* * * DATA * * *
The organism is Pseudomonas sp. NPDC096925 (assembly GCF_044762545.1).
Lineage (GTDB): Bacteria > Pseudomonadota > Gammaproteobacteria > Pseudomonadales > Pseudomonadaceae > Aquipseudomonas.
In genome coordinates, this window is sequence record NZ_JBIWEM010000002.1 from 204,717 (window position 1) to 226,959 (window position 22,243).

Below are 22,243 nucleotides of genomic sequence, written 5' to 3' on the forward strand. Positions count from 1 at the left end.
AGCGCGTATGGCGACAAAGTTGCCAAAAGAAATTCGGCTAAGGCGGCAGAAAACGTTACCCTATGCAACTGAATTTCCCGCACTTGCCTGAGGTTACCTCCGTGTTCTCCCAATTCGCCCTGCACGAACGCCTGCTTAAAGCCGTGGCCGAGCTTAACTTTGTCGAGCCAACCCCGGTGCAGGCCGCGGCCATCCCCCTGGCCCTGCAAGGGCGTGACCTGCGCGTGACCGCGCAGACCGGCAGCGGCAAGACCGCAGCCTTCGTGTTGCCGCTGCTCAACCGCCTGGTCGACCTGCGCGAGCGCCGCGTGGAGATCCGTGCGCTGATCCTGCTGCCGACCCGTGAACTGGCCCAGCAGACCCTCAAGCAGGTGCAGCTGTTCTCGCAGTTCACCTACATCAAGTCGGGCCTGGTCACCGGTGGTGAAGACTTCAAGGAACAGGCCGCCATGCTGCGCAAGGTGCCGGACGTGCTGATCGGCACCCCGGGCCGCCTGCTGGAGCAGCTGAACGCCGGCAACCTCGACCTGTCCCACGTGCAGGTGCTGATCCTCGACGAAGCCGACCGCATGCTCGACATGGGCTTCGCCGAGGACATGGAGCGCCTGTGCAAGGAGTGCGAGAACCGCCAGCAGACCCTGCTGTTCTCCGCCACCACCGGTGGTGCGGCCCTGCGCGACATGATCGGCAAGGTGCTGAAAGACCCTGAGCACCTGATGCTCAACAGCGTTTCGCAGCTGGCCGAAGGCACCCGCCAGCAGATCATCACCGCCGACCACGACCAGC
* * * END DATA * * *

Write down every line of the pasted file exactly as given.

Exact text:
The organism is Pseudomonas sp. NPDC096925 (assembly GCF_044762545.1).
Lineage (GTDB): Bacteria > Pseudomonadota > Gammaproteobacteria > Pseudomonadales > Pseudomonadaceae > Aquipseudomonas.
In genome coordinates, this window is sequence record NZ_JBIWEM010000002.1 from 204,717 (window position 1) to 226,959 (window position 22,243).

Below are 22,243 nucleotides of genomic sequence, written 5' to 3' on the forward strand. Positions count from 1 at the left end.
AGCGCGTATGGCGACAAAGTTGCCAAAAGAAATTCGGCTAAGGCGGCAGAAAACGTTACCCTATGCAACTGAATTTCCCGCACTTGCCTGAGGTTACCTCCGTGTTCTCCCAATTCGCCCTGCACGAACGCCTGCTTAAAGCCGTGGCCGAGCTTAACTTTGTCGAGCCAACCCCGGTGCAGGCCGCGGCCATCCCCCTGGCCCTGCAAGGGCGTGACCTGCGCGTGACCGCGCAGACCGGCAGCGGCAAGACCGCAGCCTTCGTGTTGCCGCTGCTCAACCGCCTGGTCGACCTGCGCGAGCGCCGCGTGGAGATCCGTGCGCTGATCCTGCTGCCGACCCGTGAACTGGCCCAGCAGACCCTCAAGCAGGTGCAGCTGTTCTCGCAGTTCACCTACATCAAGTCGGGCCTGGTCACCGGTGGTGAAGACTTCAAGGAACAGGCCGCCATGCTGCGCAAGGTGCCGGACGTGCTGATCGGCACCCCGGGCCGCCTGCTGGAGCAGCTGAACGCCGGCAACCTCGACCTGTCCCACGTGCAGGTGCTGATCCTCGACGAAGCCGACCGCATGCTCGACATGGGCTTCGCCGAGGACATGGAGCGCCTGTGCAAGGAGTGCGAGAACCGCCAGCAGACCCTGCTGTTCTCCGCCACCACCGGTGGTGCGGCCCTGCGCGACATGATCGGCAAGGTGCTGAAAGACCCTGAGCACCTGATGCTCAACAGCGTTTCGCAGCTGGCCGAAGGCACCCGCCAGCAGATCATCACCGCCGACCACGACCAGC